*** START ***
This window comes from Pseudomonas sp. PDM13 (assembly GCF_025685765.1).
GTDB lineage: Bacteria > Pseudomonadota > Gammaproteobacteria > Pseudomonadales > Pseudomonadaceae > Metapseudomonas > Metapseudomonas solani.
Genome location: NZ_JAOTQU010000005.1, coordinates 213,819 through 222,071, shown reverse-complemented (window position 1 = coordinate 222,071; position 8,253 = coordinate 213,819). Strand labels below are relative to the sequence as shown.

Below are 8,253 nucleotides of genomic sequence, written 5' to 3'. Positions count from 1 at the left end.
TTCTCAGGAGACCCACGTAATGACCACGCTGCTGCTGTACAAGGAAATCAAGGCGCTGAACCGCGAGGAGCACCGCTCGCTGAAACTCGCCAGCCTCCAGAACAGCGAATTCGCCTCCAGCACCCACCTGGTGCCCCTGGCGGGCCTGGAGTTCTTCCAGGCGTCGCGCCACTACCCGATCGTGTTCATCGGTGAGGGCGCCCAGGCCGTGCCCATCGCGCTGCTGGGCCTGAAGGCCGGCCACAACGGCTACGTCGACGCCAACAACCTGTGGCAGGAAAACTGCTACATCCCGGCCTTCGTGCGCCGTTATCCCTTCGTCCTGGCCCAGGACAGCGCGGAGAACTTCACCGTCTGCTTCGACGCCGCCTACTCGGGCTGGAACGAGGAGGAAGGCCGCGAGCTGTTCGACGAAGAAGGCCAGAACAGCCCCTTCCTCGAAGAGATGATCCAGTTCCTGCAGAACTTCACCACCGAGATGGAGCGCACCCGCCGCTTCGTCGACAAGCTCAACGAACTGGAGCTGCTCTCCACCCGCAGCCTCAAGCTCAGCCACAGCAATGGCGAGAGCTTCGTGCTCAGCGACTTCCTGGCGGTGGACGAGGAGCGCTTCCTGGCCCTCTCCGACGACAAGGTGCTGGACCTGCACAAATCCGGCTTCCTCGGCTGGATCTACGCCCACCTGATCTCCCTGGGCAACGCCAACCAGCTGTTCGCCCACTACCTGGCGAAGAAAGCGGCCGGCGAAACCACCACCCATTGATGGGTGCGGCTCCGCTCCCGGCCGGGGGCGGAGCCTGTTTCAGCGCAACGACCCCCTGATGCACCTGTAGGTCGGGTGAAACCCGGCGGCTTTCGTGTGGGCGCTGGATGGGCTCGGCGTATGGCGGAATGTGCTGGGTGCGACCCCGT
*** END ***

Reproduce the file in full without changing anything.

This window comes from Pseudomonas sp. PDM13 (assembly GCF_025685765.1).
GTDB lineage: Bacteria > Pseudomonadota > Gammaproteobacteria > Pseudomonadales > Pseudomonadaceae > Metapseudomonas > Metapseudomonas solani.
Genome location: NZ_JAOTQU010000005.1, coordinates 213,819 through 222,071, shown reverse-complemented (window position 1 = coordinate 222,071; position 8,253 = coordinate 213,819). Strand labels below are relative to the sequence as shown.

Below are 8,253 nucleotides of genomic sequence, written 5' to 3'. Positions count from 1 at the left end.
TTCTCAGGAGACCCACGTAATGACCACGCTGCTGCTGTACAAGGAAATCAAGGCGCTGAACCGCGAGGAGCACCGCTCGCTGAAACTCGCCAGCCTCCAGAACAGCGAATTCGCCTCCAGCACCCACCTGGTGCCCCTGGCGGGCCTGGAGTTCTTCCAGGCGTCGCGCCACTACCCGATCGTGTTCATCGGTGAGGGCGCCCAGGCCGTGCCCATCGCGCTGCTGGGCCTGAAGGCCGGCCACAACGGCTACGTCGACGCCAACAACCTGTGGCAGGAAAACTGCTACATCCCGGCCTTCGTGCGCCGTTATCCCTTCGTCCTGGCCCAGGACAGCGCGGAGAACTTCACCGTCTGCTTCGACGCCGCCTACTCGGGCTGGAACGAGGAGGAAGGCCGCGAGCTGTTCGACGAAGAAGGCCAGAACAGCCCCTTCCTCGAAGAGATGATCCAGTTCCTGCAGAACTTCACCACCGAGATGGAGCGCACCCGCCGCTTCGTCGACAAGCTCAACGAACTGGAGCTGCTCTCCACCCGCAGCCTCAAGCTCAGCCACAGCAATGGCGAGAGCTTCGTGCTCAGCGACTTCCTGGCGGTGGACGAGGAGCGCTTCCTGGCCCTCTCCGACGACAAGGTGCTGGACCTGCACAAATCCGGCTTCCTCGGCTGGATCTACGCCCACCTGATCTCCCTGGGCAACGCCAACCAGCTGTTCGCCCACTACCTGGCGAAGAAAGCGGCCGGCGAAACCACCACCCATTGATGGGTGCGGCTCCGCTCCCGGCCGGGGGCGGAGCCTGTTTCAGCGCAACGACCCCCTGATGCACCTGTAGGTCGGGTGAAACCCGGCGGCTTTCGTGTGGGCGCTGGATGGGCTCGGCGTATGGCGGAATGTGCTGGGTGCGACCCCGT